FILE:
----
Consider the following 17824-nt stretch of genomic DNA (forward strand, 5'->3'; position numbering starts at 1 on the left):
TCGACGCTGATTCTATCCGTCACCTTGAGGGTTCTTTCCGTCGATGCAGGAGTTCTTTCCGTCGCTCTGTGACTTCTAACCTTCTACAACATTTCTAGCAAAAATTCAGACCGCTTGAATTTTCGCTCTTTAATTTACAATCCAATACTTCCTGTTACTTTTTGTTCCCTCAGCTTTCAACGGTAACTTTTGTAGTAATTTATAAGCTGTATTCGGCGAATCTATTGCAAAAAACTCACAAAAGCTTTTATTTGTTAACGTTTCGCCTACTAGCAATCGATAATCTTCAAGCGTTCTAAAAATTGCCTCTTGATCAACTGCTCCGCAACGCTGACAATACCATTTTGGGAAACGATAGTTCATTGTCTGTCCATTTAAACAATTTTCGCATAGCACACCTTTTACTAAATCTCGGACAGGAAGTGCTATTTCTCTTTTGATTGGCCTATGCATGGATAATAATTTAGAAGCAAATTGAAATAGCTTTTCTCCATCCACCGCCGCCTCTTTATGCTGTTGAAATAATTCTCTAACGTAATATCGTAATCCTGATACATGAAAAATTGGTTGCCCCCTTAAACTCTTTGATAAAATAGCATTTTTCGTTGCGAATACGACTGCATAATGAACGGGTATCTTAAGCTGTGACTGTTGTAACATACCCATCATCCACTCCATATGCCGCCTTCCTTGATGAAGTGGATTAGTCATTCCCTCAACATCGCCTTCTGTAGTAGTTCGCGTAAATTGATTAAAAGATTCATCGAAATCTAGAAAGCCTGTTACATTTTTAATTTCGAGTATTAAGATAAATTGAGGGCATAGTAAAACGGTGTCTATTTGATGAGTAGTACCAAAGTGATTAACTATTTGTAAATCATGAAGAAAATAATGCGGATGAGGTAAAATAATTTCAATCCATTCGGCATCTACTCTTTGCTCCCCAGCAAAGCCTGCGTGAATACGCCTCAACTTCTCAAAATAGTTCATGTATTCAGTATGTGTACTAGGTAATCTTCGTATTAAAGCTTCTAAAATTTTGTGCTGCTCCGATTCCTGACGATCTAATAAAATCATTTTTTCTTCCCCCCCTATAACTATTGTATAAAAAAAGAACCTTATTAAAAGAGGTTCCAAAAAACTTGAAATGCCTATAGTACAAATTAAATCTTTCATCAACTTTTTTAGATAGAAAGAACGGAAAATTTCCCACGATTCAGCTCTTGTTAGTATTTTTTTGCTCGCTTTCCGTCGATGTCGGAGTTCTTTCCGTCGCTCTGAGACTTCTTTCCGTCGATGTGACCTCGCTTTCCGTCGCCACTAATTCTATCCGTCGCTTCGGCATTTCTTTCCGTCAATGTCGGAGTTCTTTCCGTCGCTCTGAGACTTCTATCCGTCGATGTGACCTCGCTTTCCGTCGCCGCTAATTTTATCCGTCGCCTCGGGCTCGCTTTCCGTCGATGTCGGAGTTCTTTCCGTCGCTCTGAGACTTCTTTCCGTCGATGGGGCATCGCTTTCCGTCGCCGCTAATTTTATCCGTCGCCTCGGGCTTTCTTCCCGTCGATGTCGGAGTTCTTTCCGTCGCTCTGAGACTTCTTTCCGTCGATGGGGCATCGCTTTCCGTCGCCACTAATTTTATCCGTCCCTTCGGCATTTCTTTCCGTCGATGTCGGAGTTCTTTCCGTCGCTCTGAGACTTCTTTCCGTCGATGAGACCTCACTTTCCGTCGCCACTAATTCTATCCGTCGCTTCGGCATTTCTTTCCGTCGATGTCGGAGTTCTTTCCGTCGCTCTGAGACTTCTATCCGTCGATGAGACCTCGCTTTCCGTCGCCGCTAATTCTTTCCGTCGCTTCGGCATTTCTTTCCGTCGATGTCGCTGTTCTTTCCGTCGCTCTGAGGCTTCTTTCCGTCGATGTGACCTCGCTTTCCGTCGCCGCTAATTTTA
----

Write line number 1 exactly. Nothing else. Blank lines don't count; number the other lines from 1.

Consider the following 17824-nt stretch of genomic DNA (forward strand, 5'->3'; position numbering starts at 1 on the left):